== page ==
Closed Loop Interval Ontology
 CLOSED LOOP INTERVAL ONTOLOGY        The Digital Integration of Conceptual Form
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Universal conceptual form

Aligning the vision

Evolving and coalescing

Why we do this

Ethics / governance / science

Homeostatic governance

Idealized democracy

Reconciliation and integration

Holistic view on alternatives

Definitions and alternatives

Compare alternatives

How do we know?

How meaning is created

Foundational recursive definition

Spectrum of levels

The closed loop ensemble contains
all primary definitions

Dimensions of set theory

What is a number?

Topology of sets

How are they constructed?

Primary terms

Closed Loop framework

Hierarchical models

Euclid in digital space

Foundational method

Compositional semantics

How it works

The integrated science of mind

What does it mean?

Core terms

Constructive elements
and building blocks

Preserving data under transformation

In the beginning

Domain and universal

A design proposal

Mapping the grid

From other sources

Foundational computation

Perfecting political balance

Simultaneity or sequence

Concrete symbolic representation

Science, philosophy and math
are defined in concepts

Emerging from a point

Objects in Boolean algebra
How are they constructed?

 In mathematics and mathematical logic, Boolean algebra is the branch of algebra in which the values of the variables are the truth values true and false, usually denoted 1 and 0, respectively. Instead of elementary algebra, where the values of the variables are numbers and the prime operations are addition and multiplication, the main operations of Boolean algebra are the conjunction (and) denoted as ?, the disjunction (or) denoted as ?, and the negation (not) denoted as ¬. It is thus a formalism for describing logical operations, in the same way that elementary algebra describes numerical operations. Boolean algebra was introduced by George Boole in his first book The Mathematical Analysis of Logic (1847), and set forth more fully in his An Investigation of the Laws of Thought (1854). According to Huntington, the term "Boolean algebra" was first suggested by Sheffer in 1913, although Charles Sanders Peirce gave the title "A Boolean Algebra with One Constant" to the first chapter of his "The Simplest Mathematics" in 1880. Boolean algebra has been fundamental in the development of digital electronics, and is provided for in all modern programming languages. It is also used in set theory and statistics. https://en.wikipedia.org/wiki/Boolean_algebra_(structure)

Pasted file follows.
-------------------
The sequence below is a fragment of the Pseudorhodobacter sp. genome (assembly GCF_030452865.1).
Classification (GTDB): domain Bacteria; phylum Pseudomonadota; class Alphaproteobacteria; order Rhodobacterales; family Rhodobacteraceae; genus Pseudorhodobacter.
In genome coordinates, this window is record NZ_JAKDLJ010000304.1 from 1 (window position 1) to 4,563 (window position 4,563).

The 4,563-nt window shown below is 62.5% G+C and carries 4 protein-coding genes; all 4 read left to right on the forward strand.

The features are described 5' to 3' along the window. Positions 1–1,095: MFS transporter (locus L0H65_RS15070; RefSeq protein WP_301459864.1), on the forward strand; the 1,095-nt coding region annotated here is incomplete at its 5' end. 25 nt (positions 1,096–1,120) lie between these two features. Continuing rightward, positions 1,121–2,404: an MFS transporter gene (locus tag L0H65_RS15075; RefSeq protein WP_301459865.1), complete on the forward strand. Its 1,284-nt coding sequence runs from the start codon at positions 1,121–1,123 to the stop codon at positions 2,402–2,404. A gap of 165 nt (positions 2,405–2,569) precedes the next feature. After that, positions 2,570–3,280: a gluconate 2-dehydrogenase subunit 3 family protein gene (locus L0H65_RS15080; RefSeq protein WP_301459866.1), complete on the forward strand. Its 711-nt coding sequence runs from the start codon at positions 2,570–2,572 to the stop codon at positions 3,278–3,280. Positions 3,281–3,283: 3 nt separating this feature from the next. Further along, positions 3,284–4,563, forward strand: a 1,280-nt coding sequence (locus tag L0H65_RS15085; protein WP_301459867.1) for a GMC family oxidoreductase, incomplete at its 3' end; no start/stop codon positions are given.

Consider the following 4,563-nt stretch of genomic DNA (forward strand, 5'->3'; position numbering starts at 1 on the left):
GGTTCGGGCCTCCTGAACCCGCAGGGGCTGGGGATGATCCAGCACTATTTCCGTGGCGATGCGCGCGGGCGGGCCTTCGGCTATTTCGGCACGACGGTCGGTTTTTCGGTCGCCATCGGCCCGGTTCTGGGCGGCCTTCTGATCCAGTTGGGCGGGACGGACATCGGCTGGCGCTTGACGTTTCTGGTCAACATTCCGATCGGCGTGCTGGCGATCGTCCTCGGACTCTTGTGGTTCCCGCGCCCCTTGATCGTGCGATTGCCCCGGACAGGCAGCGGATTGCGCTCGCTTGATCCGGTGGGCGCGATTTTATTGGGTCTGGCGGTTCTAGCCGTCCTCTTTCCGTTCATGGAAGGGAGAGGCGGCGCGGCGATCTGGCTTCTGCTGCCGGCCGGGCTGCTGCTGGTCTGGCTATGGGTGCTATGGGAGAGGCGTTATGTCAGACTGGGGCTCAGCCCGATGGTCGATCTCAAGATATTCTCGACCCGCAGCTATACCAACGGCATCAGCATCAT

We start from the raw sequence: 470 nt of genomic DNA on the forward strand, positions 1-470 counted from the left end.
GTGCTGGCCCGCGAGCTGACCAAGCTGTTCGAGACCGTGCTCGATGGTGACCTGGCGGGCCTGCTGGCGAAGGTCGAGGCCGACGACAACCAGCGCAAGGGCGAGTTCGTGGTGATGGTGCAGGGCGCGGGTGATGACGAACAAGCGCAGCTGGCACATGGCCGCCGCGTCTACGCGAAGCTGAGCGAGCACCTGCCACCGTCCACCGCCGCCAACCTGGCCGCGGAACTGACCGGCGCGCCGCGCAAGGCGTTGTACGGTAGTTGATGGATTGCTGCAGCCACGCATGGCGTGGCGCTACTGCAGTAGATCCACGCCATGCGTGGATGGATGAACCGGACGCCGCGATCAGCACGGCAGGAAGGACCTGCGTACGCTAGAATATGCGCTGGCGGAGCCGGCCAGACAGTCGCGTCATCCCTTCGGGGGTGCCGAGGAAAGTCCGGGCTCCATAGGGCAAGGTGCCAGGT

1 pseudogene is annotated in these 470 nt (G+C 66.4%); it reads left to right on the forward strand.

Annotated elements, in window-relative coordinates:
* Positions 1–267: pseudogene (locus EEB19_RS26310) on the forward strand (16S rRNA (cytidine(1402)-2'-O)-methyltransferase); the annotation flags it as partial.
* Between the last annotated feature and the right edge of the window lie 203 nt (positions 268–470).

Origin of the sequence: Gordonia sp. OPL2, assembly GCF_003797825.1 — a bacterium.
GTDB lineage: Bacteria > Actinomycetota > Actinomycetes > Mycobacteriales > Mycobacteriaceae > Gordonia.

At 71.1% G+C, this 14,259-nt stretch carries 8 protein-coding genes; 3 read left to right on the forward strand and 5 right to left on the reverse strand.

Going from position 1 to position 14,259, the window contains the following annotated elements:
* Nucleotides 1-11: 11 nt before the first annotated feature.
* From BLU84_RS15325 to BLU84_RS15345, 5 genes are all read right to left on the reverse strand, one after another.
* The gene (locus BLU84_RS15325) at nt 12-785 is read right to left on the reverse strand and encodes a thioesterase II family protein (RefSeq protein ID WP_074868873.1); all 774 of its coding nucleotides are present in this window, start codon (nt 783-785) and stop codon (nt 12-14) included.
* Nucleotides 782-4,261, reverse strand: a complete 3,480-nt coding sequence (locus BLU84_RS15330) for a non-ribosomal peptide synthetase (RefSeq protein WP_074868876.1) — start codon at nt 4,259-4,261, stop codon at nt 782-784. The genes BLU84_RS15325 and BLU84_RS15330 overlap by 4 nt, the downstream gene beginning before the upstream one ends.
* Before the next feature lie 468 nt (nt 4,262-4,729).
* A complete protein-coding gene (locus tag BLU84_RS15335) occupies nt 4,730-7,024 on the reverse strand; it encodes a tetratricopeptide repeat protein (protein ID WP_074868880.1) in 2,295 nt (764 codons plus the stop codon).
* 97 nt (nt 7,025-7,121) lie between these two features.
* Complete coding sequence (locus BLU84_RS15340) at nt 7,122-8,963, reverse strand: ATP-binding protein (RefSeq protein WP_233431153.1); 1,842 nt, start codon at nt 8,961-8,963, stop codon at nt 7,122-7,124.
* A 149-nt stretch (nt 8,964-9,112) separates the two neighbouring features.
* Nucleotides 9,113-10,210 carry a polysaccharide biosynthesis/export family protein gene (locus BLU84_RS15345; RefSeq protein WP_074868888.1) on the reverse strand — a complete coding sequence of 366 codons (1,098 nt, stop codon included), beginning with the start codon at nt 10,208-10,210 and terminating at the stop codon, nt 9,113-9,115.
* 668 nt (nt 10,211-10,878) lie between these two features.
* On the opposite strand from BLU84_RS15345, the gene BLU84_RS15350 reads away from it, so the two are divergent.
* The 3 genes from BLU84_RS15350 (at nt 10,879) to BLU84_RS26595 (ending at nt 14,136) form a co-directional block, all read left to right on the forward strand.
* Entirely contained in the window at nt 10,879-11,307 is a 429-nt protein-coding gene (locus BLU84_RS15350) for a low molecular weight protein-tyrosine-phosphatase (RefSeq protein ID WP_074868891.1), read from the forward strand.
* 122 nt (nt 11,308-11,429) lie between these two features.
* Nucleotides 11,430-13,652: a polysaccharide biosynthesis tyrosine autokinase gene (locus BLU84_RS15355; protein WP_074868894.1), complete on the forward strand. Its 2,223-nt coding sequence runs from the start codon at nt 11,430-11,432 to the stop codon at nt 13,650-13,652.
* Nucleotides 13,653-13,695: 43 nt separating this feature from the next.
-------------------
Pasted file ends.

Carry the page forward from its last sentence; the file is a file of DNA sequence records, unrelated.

Boolean values In Boolean Algebra, the values of the variables are true and false (usually denoted 1 and 0). So, the structure of something that is true or false is some kind of proposition -- or in a programming context, a condition that is true -- is is the case at the moment -- IF x=20, then y -- or something like that Thu, Mar 25, 2021 Reference In mathematics and mathematical logic, Boolean algebra is the branch of algebra in which the values of the variables are the truth values true and false, usually denoted 1 and 0, respectively.[1] Instead of elementary algebra, where the values of the variables are numbers and the prime operations are addition and multiplication, the main operations of Boolean algebra are the conjunction (and) denoted as ?, the disjunction (or) denoted as ?, and the negation (not) denoted as ¬. It is thus a formalism for describing logical operations, in the same way that elementary algebra describes numerical operations. Boolean algebra was introduced by George Boole in his first book The Mathematical Analysis of Logic (1847), and set forth more fully in his An Investigation of the Laws of Thought (1854).[2] According to Huntington, the term "Boolean algebra" was first suggested by Sheffer in 1913,[3] although Charles Sanders Peirce gave the title "A Boolean Algebra with One Constant" to the first chapter of his "The Simplest Mathematics" in 1880.[4] Boolean algebra has been fundamental in the development of digital electronics, and is provided for in all modern programming languages. It is also used in set theory and statistics.[5]